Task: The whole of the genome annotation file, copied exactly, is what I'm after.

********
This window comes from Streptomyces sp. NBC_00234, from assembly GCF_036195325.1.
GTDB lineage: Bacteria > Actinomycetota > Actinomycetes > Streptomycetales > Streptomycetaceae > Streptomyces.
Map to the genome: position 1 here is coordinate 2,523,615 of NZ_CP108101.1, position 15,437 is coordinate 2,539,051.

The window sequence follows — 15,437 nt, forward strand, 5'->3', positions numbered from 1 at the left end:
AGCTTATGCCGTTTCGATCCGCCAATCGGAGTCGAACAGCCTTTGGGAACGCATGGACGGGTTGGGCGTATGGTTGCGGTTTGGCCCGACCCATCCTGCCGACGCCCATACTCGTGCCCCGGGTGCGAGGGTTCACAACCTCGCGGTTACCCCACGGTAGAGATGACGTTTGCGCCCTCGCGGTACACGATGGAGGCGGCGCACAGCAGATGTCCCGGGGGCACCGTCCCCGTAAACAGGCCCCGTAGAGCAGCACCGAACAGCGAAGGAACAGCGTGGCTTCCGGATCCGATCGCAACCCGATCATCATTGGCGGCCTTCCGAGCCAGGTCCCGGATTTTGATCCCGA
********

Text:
This window comes from Streptomyces sp. NBC_00234, from assembly GCF_036195325.1.
GTDB lineage: Bacteria > Actinomycetota > Actinomycetes > Streptomycetales > Streptomycetaceae > Streptomyces.
Map to the genome: position 1 here is coordinate 2,523,615 of NZ_CP108101.1, position 15,437 is coordinate 2,539,051.

The window sequence follows — 15,437 nt, forward strand, 5'->3', positions numbered from 1 at the left end:
AGCTTATGCCGTTTCGATCCGCCAATCGGAGTCGAACAGCCTTTGGGAACGCATGGACGGGTTGGGCGTATGGTTGCGGTTTGGCCCGACCCATCCTGCCGACGCCCATACTCGTGCCCCGGGTGCGAGGGTTCACAACCTCGCGGTTACCCCACGGTAGAGATGACGTTTGCGCCCTCGCGGTACACGATGGAGGCGGCGCACAGCAGATGTCCCGGGGGCACCGTCCCCGTAAACAGGCCCCGTAGAGCAGCACCGAACAGCGAAGGAACAGCGTGGCTTCCGGATCCGATCGCAACCCGATCATCATTGGCGGCCTTCCGAGCCAGGTCCCGGATTTTGATCCCGA